Those who doubt foundations’ real appetite for risk make a strong case. But then comes the Kresge Foundation and its efforts to help Detroit survive bankruptcy — a crisis that many people have considered near-hopeless.
Detroit has a long, frequently unhappy history with foundations trying to help solve its problems. Time and again, well-meaning plans for local improvements have unraveled as elements of Detroit’s political and civic establishment resisted what they perceived as paternalistic intrusions from elite do-gooders. One widely publicized episode of this kind was in 2003, when a philanthropist offered to donate $200 million — a substantial share of his personal wealth — to create 15 new charter schools. Despite backing from the former basketball star, entrepreneur, and later mayor, Dave Bing, Thompson ended up having to withdraw the offer amid a firestorm of opposition from teachers.
To be sure, some of Detroit’s wariness of philanthropy has eased in recent years, as donors have become better at working with city leaders and residents, and as desperate times have softened some of the skepticism. Still, it was close to astonishing to hear the president of the Kresge Foundation, Rip Rapson, the other day describing how his $3.5 billion foundation has played a leading role — so far without significant firestorms — in easing the city out of bankruptcy with a vision for a stronger, more resilient local government. (A video of his full presentation is here.)
In many cities, this wouldn’t be all that remarkable. Community foundations like those in Cleveland, Boston, and Miami-Dade County have played major roles in helping their cities through hard times. Several private foundations — MacArthur in Chicago, Pew in Philadelphia, Heinz in Pittsburgh, among many others — have done likewise. But Detroit’s painful history of race and class tensions, combined with its political emasculation under the bankruptcy regimen, has made it a much harder place for big institutions to win the trust of a beleaguered, mistrustful, and demoralized citizenry.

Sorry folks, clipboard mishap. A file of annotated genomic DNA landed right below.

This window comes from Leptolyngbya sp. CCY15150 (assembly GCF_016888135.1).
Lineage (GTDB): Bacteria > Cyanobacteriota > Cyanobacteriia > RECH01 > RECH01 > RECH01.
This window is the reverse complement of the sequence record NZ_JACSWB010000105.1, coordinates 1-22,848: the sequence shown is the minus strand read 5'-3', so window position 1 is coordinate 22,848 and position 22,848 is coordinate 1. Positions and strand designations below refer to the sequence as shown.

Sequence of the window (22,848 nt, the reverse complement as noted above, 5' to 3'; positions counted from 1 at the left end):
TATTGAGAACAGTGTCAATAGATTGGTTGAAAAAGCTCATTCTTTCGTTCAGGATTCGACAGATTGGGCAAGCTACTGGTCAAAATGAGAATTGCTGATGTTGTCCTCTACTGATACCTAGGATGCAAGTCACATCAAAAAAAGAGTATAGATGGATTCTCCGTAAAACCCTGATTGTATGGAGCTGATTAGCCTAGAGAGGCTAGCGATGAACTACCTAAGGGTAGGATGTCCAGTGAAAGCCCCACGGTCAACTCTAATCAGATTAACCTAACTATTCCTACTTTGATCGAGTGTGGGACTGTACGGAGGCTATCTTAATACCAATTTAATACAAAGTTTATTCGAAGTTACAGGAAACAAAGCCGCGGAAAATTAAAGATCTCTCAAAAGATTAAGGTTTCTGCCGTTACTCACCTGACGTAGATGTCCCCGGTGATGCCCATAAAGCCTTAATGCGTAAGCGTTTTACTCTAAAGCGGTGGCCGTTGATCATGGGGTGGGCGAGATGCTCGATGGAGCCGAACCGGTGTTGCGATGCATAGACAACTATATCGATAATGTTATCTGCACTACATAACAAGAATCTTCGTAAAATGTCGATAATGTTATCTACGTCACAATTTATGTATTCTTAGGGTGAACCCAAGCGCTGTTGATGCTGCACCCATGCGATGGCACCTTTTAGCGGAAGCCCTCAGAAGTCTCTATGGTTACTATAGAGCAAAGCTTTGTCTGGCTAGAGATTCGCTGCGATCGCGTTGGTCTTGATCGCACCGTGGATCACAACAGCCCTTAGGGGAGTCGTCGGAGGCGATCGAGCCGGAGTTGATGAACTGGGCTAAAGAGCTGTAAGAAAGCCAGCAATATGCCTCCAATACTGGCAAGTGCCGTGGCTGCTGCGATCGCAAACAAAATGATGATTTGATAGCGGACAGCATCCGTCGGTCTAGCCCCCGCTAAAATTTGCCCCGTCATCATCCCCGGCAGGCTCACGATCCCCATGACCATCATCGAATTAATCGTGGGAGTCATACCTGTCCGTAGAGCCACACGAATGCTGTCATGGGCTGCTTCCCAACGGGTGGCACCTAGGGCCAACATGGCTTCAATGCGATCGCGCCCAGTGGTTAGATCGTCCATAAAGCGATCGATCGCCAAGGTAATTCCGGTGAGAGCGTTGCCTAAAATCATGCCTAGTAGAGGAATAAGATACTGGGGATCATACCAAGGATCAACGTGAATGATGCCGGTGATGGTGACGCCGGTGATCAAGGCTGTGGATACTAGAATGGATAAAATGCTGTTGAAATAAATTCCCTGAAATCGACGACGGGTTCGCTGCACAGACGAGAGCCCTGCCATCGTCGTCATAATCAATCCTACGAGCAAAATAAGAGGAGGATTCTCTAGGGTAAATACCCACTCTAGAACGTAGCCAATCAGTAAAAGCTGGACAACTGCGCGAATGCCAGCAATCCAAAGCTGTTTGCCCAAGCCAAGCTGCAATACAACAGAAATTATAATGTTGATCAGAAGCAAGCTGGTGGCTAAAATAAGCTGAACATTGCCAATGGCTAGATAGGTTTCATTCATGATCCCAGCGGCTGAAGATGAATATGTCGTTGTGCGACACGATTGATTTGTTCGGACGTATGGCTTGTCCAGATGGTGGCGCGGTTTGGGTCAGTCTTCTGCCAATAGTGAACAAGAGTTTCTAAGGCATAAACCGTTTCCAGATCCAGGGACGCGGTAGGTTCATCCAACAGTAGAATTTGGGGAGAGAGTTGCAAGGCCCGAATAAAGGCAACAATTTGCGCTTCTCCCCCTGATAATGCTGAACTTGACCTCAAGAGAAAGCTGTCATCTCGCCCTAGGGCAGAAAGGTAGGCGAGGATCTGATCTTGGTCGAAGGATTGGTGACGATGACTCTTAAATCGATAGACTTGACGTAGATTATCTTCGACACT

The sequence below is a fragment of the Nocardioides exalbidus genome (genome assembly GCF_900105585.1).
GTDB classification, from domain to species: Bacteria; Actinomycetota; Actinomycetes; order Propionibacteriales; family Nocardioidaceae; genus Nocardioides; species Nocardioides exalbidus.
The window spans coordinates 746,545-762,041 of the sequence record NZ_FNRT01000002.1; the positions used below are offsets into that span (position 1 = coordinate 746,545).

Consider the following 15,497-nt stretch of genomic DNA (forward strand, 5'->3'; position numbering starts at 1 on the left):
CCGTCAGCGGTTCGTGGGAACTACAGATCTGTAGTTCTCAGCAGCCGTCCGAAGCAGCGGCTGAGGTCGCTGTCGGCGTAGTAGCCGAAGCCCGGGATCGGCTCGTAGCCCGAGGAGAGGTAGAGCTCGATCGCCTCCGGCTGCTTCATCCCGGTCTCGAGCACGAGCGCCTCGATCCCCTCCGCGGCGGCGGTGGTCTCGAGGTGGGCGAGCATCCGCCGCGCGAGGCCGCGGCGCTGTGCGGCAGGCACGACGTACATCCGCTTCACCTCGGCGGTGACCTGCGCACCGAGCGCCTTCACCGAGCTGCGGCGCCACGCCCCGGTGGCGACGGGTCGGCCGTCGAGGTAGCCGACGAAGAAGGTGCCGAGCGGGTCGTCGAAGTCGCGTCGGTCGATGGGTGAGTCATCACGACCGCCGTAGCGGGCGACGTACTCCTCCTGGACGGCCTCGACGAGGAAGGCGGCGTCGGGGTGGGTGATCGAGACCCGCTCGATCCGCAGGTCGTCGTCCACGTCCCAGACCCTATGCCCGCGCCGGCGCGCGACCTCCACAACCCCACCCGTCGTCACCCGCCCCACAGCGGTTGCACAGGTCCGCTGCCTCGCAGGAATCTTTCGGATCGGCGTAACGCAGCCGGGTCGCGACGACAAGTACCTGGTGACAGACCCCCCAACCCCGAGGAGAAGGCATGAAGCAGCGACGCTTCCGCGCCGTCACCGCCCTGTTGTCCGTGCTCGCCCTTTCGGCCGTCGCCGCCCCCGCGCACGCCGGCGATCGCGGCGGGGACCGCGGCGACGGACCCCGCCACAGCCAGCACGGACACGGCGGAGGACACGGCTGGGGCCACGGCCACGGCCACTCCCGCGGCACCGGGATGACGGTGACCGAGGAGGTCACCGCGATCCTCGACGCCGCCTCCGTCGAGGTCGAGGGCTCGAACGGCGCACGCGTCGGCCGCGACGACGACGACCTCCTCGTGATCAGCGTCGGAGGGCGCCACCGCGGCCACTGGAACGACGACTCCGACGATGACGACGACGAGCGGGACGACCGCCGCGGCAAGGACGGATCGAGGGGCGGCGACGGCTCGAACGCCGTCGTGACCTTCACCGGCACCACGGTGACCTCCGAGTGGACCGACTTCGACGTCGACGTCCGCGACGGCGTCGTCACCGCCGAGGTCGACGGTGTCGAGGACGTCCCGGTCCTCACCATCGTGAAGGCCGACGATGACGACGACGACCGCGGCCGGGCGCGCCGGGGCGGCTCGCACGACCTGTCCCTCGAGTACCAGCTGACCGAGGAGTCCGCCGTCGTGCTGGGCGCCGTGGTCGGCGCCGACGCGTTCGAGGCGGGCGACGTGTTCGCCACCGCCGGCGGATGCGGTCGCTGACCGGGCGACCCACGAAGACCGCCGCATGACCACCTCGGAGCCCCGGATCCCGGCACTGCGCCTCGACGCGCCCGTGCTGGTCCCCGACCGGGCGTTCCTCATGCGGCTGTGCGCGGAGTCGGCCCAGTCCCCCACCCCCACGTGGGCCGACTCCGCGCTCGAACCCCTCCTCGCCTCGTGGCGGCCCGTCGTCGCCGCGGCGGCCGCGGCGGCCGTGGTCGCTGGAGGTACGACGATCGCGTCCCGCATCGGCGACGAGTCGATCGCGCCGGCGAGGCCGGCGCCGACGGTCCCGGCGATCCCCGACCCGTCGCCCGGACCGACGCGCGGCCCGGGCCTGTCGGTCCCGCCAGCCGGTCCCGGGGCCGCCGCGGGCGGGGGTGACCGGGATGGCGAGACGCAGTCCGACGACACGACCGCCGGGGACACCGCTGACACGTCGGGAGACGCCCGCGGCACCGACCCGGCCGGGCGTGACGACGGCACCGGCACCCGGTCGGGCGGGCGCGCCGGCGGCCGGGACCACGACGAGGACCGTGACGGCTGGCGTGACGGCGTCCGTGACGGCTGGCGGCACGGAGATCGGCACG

Yet here was the Kresge Foundation, often joined by out-of-town giants like the Ford, Charles Stewart Mott, and W.T. Grant Foundations, investing hundreds of millions of dollars in vast chunks of Detroit civic life, largely with the support — often vocal — of the city’s political and grassroots leaders. The foundations couldn’t (and wouldn’t) bail the city out of its financial troubles. But they could, and did, play a huge role in the fiscal “Grand Bargain” between the city’s state-appointed emergency manager and its pensioners, employees, and bondholders. That included putting up $380 million toward a public-private fund to save the precious Detroit Institute of Arts from the auction block. A long roster of other eight- and nine-figure funds, some including corporate as well as philanthropic capital, are underwriting improvements in transportation, safety, service delivery, health, and neighborhood development.
Mr. Rapson acknowledges that he doesn’t know whether all of this will work. The great lingering question is whether Detroit’s historically fractious political culture can pull together long enough to repair what he calls the “fragile ecologies” of the city — including not only the literal, natural ecology, but the political, civic, educational, public-management, and grassroots ecosystems on which a fully functioning city depends. If that longer-term effort fails, the near-term fixes won’t last and ultimately won’t matter. Foundations can help with the “fragile ecologies” challenge, but the process will be much harder, slower, and more politically fraught than anything that has come before.
Kresge plans to stay in the game after the bankruptcy settlement is finalized, probably within the next week or two. That perseverance is a testament to the foundation’s exceptional tolerance for risk — and to its importance as an institutional lighthouse for Detroit’s long, unfinished journey out of rough waters.
[Photograph: Flickr user Army Medicine]